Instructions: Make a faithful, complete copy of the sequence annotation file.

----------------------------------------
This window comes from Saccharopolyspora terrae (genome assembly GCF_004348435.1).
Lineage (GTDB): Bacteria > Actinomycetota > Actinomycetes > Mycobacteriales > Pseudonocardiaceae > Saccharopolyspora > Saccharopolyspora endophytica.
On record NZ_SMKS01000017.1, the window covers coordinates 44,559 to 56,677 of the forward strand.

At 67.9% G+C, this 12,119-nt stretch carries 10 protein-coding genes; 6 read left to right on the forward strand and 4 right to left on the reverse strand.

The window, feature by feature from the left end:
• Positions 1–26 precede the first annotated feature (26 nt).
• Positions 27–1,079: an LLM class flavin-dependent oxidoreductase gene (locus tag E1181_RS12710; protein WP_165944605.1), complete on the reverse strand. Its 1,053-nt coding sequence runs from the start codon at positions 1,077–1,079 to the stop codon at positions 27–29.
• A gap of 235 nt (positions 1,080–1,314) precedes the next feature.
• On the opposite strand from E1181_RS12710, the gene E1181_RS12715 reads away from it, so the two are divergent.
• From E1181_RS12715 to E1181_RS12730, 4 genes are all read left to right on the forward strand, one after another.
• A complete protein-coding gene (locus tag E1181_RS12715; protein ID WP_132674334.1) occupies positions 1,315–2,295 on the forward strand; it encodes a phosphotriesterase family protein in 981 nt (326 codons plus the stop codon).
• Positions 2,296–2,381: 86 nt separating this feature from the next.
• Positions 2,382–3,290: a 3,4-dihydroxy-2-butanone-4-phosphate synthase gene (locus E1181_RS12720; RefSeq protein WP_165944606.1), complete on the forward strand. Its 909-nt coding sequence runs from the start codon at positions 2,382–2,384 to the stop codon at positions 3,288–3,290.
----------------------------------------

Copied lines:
This window comes from Saccharopolyspora terrae (genome assembly GCF_004348435.1).
Lineage (GTDB): Bacteria > Actinomycetota > Actinomycetes > Mycobacteriales > Pseudonocardiaceae > Saccharopolyspora > Saccharopolyspora endophytica.
On record NZ_SMKS01000017.1, the window covers coordinates 44,559 to 56,677 of the forward strand.

At 67.9% G+C, this 12,119-nt stretch carries 10 protein-coding genes; 6 read left to right on the forward strand and 4 right to left on the reverse strand.

The window, feature by feature from the left end:
• Positions 1–26 precede the first annotated feature (26 nt).
• Positions 27–1,079: an LLM class flavin-dependent oxidoreductase gene (locus tag E1181_RS12710; protein WP_165944605.1), complete on the reverse strand. Its 1,053-nt coding sequence runs from the start codon at positions 1,077–1,079 to the stop codon at positions 27–29.
• A gap of 235 nt (positions 1,080–1,314) precedes the next feature.
• On the opposite strand from E1181_RS12710, the gene E1181_RS12715 reads away from it, so the two are divergent.
• From E1181_RS12715 to E1181_RS12730, 4 genes are all read left to right on the forward strand, one after another.
• A complete protein-coding gene (locus tag E1181_RS12715; protein ID WP_132674334.1) occupies positions 1,315–2,295 on the forward strand; it encodes a phosphotriesterase family protein in 981 nt (326 codons plus the stop codon).
• Positions 2,296–2,381: 86 nt separating this feature from the next.
• Positions 2,382–3,290: a 3,4-dihydroxy-2-butanone-4-phosphate synthase gene (locus E1181_RS12720; RefSeq protein WP_165944606.1), complete on the forward strand. Its 909-nt coding sequence runs from the start codon at positions 2,382–2,384 to the stop codon at positions 3,288–3,290.